When I mentioned on my personal blog that I was reading Ted Dekker and Erin Healy’s novel Burn, I received a surprised email from a friend and fellow blogger. Seems my friend knows something of Dekker’s novels which are by any accounts unusual to say the least, and she was curious about my like or dislike of his work. I have to say, some of his novels I have loved, The Circle Trilogy to name three. Some of his novels, well, weren’t exactly my favorites. Burn, however, is a book I both enjoyed and recommend to you.
From the publisher’s description:
The past Janeal thought had burned away is rising from the ashes.
Years ago, the Gypsy Kumpania where Janeal Mikkado lived was attacked by outsiders. With her best friend about to be consumed by a fire, Janeal had two options: try to save her friend–at serious risk to her own life–or disappear with the million dollars that she had just discovered . . .
But the past is quickly coming back to haunt her. Both the best friend and the boyfriend that she was sure were dead have reappeared in her life, as has someone who knows about the money. There’s a debt to be paid for the money she found, but there’s an even greater debt she must face–and if the chaff isn’t burned from her own heart, it will consume her.
For a thriller to be a thriller, supernatural or no, the reader must be not only caught up in the action and suspense but she must also be uncertain of how it will end, that is, right up until the end. Few things are as disappointing to this reader than figuring it all out well before she was supposed to. Burn is an interesting thrill ride because rather than shocking us with some big Aha! moment, Dekker and Healy carefully reveal the strange and mysterious conflict that is the heart of the novel’s premise, at first in cautious hints but later in outright storytelling, informing the reader well before the characters themselves understand. Thus the tension comes from wondering how it will all be resolved, a tension that swells to an exciting and gripping conclusion.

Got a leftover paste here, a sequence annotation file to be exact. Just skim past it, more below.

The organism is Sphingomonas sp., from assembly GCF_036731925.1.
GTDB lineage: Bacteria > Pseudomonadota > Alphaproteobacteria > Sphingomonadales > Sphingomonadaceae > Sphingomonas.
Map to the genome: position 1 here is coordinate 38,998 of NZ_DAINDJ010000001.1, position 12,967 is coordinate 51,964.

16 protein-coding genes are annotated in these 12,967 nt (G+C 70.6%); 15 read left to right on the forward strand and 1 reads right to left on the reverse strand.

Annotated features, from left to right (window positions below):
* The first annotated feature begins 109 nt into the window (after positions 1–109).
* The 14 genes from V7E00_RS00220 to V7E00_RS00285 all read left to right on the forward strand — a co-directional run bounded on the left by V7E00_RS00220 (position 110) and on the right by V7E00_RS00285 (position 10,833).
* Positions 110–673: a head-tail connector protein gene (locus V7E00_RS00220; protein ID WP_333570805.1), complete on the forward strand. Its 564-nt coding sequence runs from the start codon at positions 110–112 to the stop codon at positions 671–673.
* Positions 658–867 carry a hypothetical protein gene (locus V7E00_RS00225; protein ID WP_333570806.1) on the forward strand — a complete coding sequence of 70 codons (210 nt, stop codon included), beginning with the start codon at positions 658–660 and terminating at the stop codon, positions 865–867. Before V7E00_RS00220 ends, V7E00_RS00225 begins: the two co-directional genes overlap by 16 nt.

I read somewhere that Burn and the authors’ first collaboration, Kiss (which I have not read), represent a kinder, gentler (less unusual?) Ted Dekker and I think there’s some truth in that. Suspense, yes. Supernatural elements, yes. Thriller, yes. Hard to put down, yes. All of that with more character and relationship driven action and less shock factor. All in all, an enjoyable read.
Thanks to Amy at Phenix & Phenix Literary Publicists for the review copy!
Wife and mother, Bible teacher and blogger, Lisa loves Jesus, coffee, dark chocolate and, of course, books. Read more of her reflections at Lisa writes….
This review, and others from the week, are linked to Semicolon‘s Saturday Review of Books. Link up your own, or see what other book bloggers are reviewing.